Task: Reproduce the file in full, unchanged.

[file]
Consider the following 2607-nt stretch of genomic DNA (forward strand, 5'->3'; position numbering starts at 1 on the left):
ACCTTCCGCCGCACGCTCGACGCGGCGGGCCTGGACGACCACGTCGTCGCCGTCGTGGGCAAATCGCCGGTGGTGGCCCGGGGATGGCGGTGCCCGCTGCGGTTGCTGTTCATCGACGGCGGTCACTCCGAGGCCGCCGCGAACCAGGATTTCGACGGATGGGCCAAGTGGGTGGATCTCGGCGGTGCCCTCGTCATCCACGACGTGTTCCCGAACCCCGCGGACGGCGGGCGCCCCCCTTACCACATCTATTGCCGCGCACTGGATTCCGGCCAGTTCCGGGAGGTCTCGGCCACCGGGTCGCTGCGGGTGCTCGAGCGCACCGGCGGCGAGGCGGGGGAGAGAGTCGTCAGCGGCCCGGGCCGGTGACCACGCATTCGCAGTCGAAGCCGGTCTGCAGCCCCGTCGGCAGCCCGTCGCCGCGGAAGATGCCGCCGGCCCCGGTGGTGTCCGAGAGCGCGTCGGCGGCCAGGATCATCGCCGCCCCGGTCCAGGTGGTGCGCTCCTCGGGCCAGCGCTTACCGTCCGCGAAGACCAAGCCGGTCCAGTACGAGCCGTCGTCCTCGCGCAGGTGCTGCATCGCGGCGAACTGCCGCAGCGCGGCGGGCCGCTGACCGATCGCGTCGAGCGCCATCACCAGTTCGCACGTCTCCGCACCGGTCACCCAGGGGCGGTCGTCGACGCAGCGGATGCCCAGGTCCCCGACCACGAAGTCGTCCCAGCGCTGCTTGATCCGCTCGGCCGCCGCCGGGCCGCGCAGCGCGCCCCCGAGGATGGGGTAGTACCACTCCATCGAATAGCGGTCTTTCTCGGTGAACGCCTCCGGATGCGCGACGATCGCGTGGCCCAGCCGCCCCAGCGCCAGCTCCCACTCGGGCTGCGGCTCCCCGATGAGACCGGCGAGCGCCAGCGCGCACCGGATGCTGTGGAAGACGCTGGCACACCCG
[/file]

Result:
Consider the following 2607-nt stretch of genomic DNA (forward strand, 5'->3'; position numbering starts at 1 on the left):
ACCTTCCGCCGCACGCTCGACGCGGCGGGCCTGGACGACCACGTCGTCGCCGTCGTGGGCAAATCGCCGGTGGTGGCCCGGGGATGGCGGTGCCCGCTGCGGTTGCTGTTCATCGACGGCGGTCACTCCGAGGCCGCCGCGAACCAGGATTTCGACGGATGGGCCAAGTGGGTGGATCTCGGCGGTGCCCTCGTCATCCACGACGTGTTCCCGAACCCCGCGGACGGCGGGCGCCCCCCTTACCACATCTATTGCCGCGCACTGGATTCCGGCCAGTTCCGGGAGGTCTCGGCCACCGGGTCGCTGCGGGTGCTCGAGCGCACCGGCGGCGAGGCGGGGGAGAGAGTCGTCAGCGGCCCGGGCCGGTGACCACGCATTCGCAGTCGAAGCCGGTCTGCAGCCCCGTCGGCAGCCCGTCGCCGCGGAAGATGCCGCCGGCCCCGGTGGTGTCCGAGAGCGCGTCGGCGGCCAGGATCATCGCCGCCCCGGTCCAGGTGGTGCGCTCCTCGGGCCAGCGCTTACCGTCCGCGAAGACCAAGCCGGTCCAGTACGAGCCGTCGTCCTCGCGCAGGTGCTGCATCGCGGCGAACTGCCGCAGCGCGGCGGGCCGCTGACCGATCGCGTCGAGCGCCATCACCAGTTCGCACGTCTCCGCACCGGTCACCCAGGGGCGGTCGTCGACGCAGCGGATGCCCAGGTCCCCGACCACGAAGTCGTCCCAGCGCTGCTTGATCCGCTCGGCCGCCGCCGGGCCGCGCAGCGCGCCCCCGAGGATGGGGTAGTACCACTCCATCGAATAGCGGTCTTTCTCGGTGAACGCCTCCGGATGCGCGACGATCGCGTGGCCCAGCCGCCCCAGCGCCAGCTCCCACTCGGGCTGCGGCTCCCCGATGAGACCGGCGAGCGCCAGCGCGCACCGGATGCTGTGGAAGACGCTGGCACACCCG